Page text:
Copyright 2004 by
I first read this on the 7th February 2005.
Lucinda Carlyle is full of confidence as she leads her first combat archaeology mission, an exploration of ancient alien technology on the world of Eurydice.
Bearing in mind the power and repute of her family, her confidence is justified.
However, this mission will be a disaster. Her impulsive actions will unfortunately activate the technology, anger the local population and result in the disabling of the portal that is her way back across the light years to home.
As she makes her long way home, she learns a bit about life, becoming a better, warmer person. She also leads a revolution, and uncovers truths about post-human technology that will transform the world.
All in a day's work for member of the Carlyle Family.
I'm almost smug that my review has cut to the quick of the novel so efficiently. You wouldn't want to know about the other characters:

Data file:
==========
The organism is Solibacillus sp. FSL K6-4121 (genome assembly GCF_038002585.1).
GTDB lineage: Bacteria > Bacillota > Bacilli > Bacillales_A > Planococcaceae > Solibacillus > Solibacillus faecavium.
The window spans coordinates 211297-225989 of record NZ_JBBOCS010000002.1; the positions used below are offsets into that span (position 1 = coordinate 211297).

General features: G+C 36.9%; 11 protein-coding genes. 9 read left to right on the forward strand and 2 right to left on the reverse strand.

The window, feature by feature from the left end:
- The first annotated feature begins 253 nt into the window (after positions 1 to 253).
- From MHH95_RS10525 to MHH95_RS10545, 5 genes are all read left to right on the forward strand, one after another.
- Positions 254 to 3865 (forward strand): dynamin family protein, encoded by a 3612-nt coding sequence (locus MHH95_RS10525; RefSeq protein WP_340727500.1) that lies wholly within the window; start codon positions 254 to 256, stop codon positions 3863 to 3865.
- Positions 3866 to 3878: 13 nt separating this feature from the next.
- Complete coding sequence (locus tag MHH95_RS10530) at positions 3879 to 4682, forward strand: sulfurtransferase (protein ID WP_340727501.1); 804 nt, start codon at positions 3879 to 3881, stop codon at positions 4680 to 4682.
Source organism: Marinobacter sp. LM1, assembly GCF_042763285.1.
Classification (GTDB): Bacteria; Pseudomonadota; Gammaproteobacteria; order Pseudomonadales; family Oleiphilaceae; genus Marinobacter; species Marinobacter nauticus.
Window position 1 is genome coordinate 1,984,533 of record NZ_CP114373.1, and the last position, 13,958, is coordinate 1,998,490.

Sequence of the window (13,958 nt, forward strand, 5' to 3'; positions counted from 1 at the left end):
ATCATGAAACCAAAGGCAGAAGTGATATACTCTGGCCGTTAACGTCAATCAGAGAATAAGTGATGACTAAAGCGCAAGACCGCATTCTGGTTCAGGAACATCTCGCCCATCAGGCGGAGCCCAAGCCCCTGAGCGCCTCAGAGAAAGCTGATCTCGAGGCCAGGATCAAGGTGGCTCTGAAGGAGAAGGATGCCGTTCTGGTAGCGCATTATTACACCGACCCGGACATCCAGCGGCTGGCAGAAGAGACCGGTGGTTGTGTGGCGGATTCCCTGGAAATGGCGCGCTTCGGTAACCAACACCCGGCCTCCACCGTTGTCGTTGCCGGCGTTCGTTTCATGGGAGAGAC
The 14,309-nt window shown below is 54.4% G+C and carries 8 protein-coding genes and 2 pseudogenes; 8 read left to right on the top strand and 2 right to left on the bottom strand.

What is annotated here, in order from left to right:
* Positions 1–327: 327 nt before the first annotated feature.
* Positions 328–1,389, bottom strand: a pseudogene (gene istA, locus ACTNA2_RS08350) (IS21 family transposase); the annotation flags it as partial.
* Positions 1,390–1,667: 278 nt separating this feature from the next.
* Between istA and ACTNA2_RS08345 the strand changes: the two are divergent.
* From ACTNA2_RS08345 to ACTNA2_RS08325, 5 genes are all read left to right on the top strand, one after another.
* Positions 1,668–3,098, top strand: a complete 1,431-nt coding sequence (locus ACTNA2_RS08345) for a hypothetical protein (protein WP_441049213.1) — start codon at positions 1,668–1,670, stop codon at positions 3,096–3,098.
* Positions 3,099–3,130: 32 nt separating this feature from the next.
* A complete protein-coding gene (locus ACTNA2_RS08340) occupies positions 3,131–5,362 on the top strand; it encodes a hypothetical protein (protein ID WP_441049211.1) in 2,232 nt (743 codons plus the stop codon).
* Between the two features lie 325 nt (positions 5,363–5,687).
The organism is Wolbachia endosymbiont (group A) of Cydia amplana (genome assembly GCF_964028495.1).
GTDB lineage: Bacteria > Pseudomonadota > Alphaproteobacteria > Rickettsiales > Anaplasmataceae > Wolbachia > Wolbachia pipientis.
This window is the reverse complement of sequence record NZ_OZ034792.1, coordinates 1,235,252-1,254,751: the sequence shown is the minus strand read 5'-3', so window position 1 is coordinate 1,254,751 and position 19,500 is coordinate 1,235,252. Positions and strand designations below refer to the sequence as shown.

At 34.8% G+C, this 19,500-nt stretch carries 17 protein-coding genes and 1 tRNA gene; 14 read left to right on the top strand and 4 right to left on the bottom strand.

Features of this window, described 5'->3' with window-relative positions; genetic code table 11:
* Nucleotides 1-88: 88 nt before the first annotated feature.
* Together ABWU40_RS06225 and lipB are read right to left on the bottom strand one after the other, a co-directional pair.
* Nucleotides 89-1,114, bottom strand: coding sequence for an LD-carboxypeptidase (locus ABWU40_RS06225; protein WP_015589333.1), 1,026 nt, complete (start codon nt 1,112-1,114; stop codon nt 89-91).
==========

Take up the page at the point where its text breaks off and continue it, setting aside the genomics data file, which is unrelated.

Lamont the astonishing asteroid miner; the embittered Professor Shlaim, bonded war-criminal; Ben-Ami, possibly the greatest living playwright on Eurydice, or of course the folk singers Calder and Winter, historical heroes resurrected to trigger a revolution.
And I'm sure you don't have time to read about the skein, the system of connected worm holes that the Carlyle family exploit and explore. Or the revolutionary FTL ships that the star-spanning Democratic Korean commonwealth, in its adherence to Juche, has managed to create. Or for that matter the plasma weapons, the space war and the replicating war-machines, the metal-faced lady, the super=-tough Knights of Enlightenment and the farming communities of America Offline.
What's it got? All the above and so much more, packed to the gills with inspirational technology and more excitement than, frankly, you deserve. And more about Scotland than you may expect for such a small country. But then this is a Ken Macleod book.
Loaded on the 30th March 2013.